As part of the Comprehensive Spending Review outcomes, the Government announced £1.7 billion of investment in the growth areas, growth points and eco-towns over the CSR period. Local authorities in existing growth areas and growth points were invited to prepare programmes of development setting out what additional infrastructure and other funding they sought from the Government to support housing delivery over the next three years (2008-2011). In view of the housing targets set out in the Secretary of State’s proposed changes Dacorum Borough Council was invited to submit a programme of development for the support it would require to deliver the proposed housing growth, with the intention that, subject to the final RSS, Dacorum would be brought into the growth areas programme to allow it to receive infrastructure and delivery support from the growth fund.

On 4 December, my right honourable friend the Minister for Housing announced £732 million for local authorities in growth areas and growth points for infrastructure to support housing growth. Based on its submitted programme of development, Dacorum Borough Council has received a provisional award of £2,554,062 capital and £159,377 revenue in 2008-09, and an indicative provisional award of £3,575,687 capital and £239,034 revenue for the period 2009-10 to 2010-11. In line with local government White Paper principles, the Government’s new approach to growth funding gives local authorities flexibility in how they use the funding they receive, so it can be used where they judge it will be most effective. This provisional funding award is subject to Dacorum being brought into the growth areas as a result of the final form of the regional spatial strategy.

The honourable member for St Albans (Anne Main MP) recently asked about the reopening of the Buncefield site. In his reply the Minister of State for Business Enterprise and Regulatory Reform stated that the Buncefield site is of strategic importance for the supply of aviation fuel to Heathrow and Gatwick airports. He stated that a number of applications for planning permission to restore operations at the Buncefield site had been submitted to Dacorum Borough Council and that at these had yet to be determined. (Hansard 26 November 2007, col 119W)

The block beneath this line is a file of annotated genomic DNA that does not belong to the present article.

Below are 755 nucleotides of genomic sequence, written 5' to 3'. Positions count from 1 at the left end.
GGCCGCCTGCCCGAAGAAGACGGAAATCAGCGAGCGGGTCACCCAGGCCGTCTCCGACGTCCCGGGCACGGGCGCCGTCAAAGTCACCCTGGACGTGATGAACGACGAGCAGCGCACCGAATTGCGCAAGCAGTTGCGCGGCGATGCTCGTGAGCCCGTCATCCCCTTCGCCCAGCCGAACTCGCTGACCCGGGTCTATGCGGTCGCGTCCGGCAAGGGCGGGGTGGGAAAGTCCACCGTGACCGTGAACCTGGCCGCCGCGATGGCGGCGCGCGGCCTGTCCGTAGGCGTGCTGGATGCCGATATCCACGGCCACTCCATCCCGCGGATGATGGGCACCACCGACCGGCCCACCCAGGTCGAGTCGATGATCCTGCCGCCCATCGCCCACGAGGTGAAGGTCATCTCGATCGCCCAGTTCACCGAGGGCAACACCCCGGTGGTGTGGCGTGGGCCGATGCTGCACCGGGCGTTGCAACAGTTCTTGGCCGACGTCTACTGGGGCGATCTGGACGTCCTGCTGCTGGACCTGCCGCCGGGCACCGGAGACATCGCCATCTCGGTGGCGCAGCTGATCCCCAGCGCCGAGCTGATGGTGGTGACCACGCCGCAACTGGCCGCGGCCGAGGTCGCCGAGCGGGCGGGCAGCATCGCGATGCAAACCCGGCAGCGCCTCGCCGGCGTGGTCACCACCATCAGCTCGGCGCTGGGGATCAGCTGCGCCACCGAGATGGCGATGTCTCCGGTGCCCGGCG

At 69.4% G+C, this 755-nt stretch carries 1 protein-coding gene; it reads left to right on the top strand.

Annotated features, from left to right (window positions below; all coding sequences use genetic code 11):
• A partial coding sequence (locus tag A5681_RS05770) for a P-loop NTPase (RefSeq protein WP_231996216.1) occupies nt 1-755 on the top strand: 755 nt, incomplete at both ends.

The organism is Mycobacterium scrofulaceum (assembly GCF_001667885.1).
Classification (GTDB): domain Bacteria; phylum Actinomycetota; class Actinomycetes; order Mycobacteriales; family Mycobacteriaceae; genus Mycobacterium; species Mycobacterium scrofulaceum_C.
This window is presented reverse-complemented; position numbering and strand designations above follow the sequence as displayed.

On 29 November, Dacorum Borough Council’s Development Control Committee considered these applications. The committee resolved that decisions on five of the six applications considered should be delegated to officials with a view to planning permission being approved, subject to completion of a planning obligation under Section 106 of the Town and Country Planning Act 1990. Approval would be for storage and supply of aviation fuel only. The planning obligations would restrict storage and supply of ground fuels until a future date. Negotiations on the planning obligations are a matter for Dacorum and the oil companies, on which it would be inappropriate to comment. Similarly, the future use and development of the Buncefield site is matter for the oil companies and, in the first instance, Dacorum Borough Council to whom applications for planning permission would be made.

The Health and Safety Executive and the Environment Agency are statutory consultees in the planning process and will ensure the planning authority has expert advice should applications be made. They are also joint competent authorities for major hazard sites, regulated under the Control of Major Accident Hazards Regulations, before operations were able to resume the site operators would have to satisfy these authorities that the site would adhere to the highest operating standards.